4. Enable a successful career transition– In case you are planning to transition into a new role or enter a new domain altogether, Upskilling will help you facilitate the shift with much more ease. A program or course that enables you to build a body of work through industry-based projects will surely be helpful in tackling interviews with prospective employers with confidence and will display domain knowledge. Look for a program which has a good mix of industry participation which will allow you to network with industry experts and thought leaders and give you opportunities for referrals and endorsements.

The bottom line

With newer employment avenues opening up in the IT industry, the emphasis is slowly shifting from Scale to Skill. Technical competencies aligned with the Digital Economy are therefore in high demand. The time to explore new waters and ride the new wave is now. Re-skill or perish is the only way forward.

The only resolution you should be making in 2017

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Every New Year brings with it the hope of a new beginning in our lives and along with it, come the myriad of resolutions we make to ourselves. Research indicates that most of the resolutions made by people are towards fitness and weight loss. As a result, January becomes a windfall month for most gymnasiums and fitness studios while most of us don’t become any leaner or fitter with passing years the one thing that we can definitely achieve is being a better version of ourselves. To achieve that you don’t have to make tall promises to yourself just Make Learning a Habit.

Learning new things is simple, achievable and one of the most profitable investments you can make each year.

 

1. Learning is like weight-loss

train

Let me make an uncanny analogy here: Aspiring to becoming leaner is very similar to wanting to learn something new. Ultimately, you have to change something that’s core in your behaviour to have the desired results. Both these goals need focus, determination and lots of discipline. And lastly, just as in weight loss as in education, there are no low-hanging fruits or express results. Both take time to fructify, but once you go the distance, there is no looking back.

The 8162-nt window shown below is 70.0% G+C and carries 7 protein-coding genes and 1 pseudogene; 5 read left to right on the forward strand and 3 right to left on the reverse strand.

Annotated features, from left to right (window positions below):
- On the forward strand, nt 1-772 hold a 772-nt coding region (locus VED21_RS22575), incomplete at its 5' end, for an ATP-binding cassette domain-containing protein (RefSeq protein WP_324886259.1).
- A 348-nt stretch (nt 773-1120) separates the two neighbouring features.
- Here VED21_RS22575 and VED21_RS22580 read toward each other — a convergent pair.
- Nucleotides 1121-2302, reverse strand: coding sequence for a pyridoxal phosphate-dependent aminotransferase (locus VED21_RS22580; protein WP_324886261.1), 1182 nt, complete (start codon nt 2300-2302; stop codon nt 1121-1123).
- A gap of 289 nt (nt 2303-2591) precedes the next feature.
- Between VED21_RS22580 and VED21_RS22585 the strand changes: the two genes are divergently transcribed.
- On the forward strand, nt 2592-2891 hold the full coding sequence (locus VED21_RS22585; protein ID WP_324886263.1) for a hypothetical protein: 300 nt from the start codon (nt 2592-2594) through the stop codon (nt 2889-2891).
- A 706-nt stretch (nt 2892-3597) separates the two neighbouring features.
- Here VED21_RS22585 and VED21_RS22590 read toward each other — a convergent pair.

2. Why ‘Learning’ in 2017?

Why we need to learn in 2017

The right question here should be ‘Why Not’. There has never been a better time to learn and frankly speaking, with the changing dynamics of businesses and technology disruption impacting us, if we don’t make learning a habit in 2017 and onwards, our professional credentials would be questionable at best and irrelevant at worst. Learning new skills and upgrading one’s professional capabilities is no longer a matter of choice but a necessity to have a fruitful career. In today’s time and age, the half-life of knowledgehalf-life of knowledge is forever decreasing which means that one needs to keep learning always to stay professionally relevant. The new reality is that what you learn at 25, will not take you till 35.

 

3. What should I learn?

What should you learn

This is like standing by an ocean and trying to find the perfect starting point for your swim. What you can learn is limited only by your intellectual bandwidth and interest. For the sake of brevity, let us focus on what the professional in you needs to learn. Depending upon the industry you are in or aspire to be in, you need to understand the trends that are driving growth. If you are unclear about it, you should talk to your seniors from the industry and pick their brains. Pick an area that is affecting most companies in your space and eventually will impact everyone and build your skill sets in that. Professional competencies such as analytics, big data engineering, product management, information security, intellectual property, digital marketing etc. are high growth areas where most companies are struggling for ‘good’ talent. Finding a sweet spot like this and making yourself competent in it will ensure your career benefits from this talent shortage.

 

4. Where should I learn?

e-learning